Family, Kinship and State in Contemporary Europe. Vol III. Perspectives on theory and policy
Patrick Heady, Martin Kohli (eds.)
Frankfurt am Main: Campus Verlag
Year of publication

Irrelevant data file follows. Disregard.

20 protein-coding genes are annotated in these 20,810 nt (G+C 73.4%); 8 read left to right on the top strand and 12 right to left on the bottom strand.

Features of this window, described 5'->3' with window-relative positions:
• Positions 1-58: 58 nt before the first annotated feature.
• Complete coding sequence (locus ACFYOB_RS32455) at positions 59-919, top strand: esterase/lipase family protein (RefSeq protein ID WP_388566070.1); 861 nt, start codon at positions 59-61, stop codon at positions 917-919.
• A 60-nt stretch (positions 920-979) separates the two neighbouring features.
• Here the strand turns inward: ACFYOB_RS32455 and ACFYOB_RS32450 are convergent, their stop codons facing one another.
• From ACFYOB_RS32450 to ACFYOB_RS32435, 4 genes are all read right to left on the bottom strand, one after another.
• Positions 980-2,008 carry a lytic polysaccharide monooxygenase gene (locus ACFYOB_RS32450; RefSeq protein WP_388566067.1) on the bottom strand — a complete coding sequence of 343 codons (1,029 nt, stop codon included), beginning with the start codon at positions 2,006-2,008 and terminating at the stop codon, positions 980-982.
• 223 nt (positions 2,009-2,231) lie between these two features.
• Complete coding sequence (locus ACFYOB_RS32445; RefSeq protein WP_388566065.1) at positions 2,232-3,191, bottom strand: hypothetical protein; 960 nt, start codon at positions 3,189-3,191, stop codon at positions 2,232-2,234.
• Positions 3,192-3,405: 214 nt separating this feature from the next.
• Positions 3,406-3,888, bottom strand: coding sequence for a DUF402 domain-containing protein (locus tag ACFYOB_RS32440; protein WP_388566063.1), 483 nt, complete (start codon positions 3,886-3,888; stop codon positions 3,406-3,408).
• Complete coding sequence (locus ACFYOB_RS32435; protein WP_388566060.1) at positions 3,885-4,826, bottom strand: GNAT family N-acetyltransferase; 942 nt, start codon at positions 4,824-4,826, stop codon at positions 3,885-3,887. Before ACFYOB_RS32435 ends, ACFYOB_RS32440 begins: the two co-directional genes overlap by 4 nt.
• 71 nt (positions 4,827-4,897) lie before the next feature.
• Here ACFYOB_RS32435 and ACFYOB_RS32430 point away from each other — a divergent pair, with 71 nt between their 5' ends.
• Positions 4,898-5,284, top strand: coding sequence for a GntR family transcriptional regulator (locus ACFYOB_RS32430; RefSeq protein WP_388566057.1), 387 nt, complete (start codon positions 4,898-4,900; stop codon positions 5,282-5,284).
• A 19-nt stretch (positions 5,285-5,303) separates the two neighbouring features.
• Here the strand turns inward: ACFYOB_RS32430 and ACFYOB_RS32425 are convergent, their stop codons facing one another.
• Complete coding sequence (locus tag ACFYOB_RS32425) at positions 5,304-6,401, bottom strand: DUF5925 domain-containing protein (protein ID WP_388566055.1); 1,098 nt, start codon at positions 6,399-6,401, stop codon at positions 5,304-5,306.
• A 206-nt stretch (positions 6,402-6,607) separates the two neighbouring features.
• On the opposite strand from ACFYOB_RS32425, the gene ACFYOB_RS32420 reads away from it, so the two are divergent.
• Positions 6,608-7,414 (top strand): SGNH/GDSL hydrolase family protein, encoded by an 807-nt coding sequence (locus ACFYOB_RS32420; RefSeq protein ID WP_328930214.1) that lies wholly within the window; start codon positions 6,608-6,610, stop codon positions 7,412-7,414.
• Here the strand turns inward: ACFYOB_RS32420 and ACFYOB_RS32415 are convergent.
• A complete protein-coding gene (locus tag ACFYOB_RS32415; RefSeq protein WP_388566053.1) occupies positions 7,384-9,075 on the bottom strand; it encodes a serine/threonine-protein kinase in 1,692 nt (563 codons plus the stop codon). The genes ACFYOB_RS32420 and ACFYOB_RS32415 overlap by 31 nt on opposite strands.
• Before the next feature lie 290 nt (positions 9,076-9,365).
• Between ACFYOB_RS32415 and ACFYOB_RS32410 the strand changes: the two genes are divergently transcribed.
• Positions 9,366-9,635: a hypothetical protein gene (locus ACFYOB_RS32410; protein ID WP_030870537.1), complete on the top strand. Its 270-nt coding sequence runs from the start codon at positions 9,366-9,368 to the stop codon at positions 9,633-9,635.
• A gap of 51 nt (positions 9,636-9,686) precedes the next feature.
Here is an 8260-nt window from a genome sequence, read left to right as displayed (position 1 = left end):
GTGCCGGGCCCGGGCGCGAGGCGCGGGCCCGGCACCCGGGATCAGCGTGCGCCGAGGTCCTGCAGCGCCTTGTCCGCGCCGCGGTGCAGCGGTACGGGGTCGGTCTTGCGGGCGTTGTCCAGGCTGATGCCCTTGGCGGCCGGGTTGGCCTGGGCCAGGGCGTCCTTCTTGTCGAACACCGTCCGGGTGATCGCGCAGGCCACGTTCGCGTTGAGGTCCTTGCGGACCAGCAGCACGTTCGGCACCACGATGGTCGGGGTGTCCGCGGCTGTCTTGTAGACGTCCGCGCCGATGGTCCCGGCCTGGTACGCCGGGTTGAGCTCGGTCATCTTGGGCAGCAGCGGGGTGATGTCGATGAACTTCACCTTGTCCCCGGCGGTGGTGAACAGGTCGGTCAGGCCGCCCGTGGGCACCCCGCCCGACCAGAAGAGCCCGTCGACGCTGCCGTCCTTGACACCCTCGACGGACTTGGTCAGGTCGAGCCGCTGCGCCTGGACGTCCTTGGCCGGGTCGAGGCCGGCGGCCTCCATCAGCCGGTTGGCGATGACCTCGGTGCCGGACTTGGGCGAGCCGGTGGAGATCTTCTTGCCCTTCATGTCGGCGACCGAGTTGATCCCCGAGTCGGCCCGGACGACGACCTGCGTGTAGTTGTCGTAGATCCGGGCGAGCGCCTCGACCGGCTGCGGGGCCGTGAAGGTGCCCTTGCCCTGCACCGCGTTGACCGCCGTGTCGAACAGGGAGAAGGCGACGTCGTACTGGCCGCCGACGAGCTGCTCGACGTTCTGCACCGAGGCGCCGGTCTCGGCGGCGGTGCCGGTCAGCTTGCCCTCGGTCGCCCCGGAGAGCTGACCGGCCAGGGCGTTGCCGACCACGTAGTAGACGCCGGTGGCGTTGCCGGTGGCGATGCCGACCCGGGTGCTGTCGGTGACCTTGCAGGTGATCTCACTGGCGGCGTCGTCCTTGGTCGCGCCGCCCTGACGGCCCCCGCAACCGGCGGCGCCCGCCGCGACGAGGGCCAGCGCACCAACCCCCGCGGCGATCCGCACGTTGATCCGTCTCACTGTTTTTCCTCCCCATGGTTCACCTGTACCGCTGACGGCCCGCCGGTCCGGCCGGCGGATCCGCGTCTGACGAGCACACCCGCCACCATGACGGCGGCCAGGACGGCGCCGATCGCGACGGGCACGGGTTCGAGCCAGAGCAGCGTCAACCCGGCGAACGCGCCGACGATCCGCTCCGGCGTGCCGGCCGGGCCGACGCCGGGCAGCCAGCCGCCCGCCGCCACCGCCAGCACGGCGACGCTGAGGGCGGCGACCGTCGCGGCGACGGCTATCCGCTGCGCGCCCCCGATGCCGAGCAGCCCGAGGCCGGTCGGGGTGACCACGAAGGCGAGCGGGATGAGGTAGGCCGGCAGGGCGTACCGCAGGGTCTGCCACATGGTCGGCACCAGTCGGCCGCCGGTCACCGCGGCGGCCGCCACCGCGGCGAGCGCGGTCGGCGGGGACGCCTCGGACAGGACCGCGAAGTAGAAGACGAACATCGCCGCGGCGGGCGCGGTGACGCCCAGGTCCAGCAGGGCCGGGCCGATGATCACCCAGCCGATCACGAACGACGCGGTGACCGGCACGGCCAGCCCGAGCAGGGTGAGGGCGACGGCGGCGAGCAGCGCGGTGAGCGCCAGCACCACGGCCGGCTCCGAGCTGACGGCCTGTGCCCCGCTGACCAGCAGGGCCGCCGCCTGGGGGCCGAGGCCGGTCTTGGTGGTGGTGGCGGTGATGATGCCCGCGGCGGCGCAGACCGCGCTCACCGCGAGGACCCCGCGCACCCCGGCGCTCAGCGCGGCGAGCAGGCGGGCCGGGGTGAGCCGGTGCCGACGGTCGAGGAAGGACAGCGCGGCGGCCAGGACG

Kinship is at the heart of European society, sharing with the state responsibility for welfare and social reproduction. But the workings of kinship and their connection to state policies remain controversial. Received theories have had to be revised in the light of social and demographic change and accumulating evidence of long-standing cultural differences. With Family, Kinship and State in Contemporary Europe, the editors and their collaborators have gathered a three-volume array of historical, sociological, and ethnographic data that examine these issues and introduce readers to the types of kin relationships found around contemporary Europe. In this volume the authors use network data to measure the extent of mutual assistance between relatives and explore its connection to residence and marriage patterns, intergenerational relationships, gender roles and fertility. They go on to review the findings of the whole study – drawing critically on theories of altruism, reciprocity, cultural continuity and socio-economic change. The book closes with some recommendations for policy.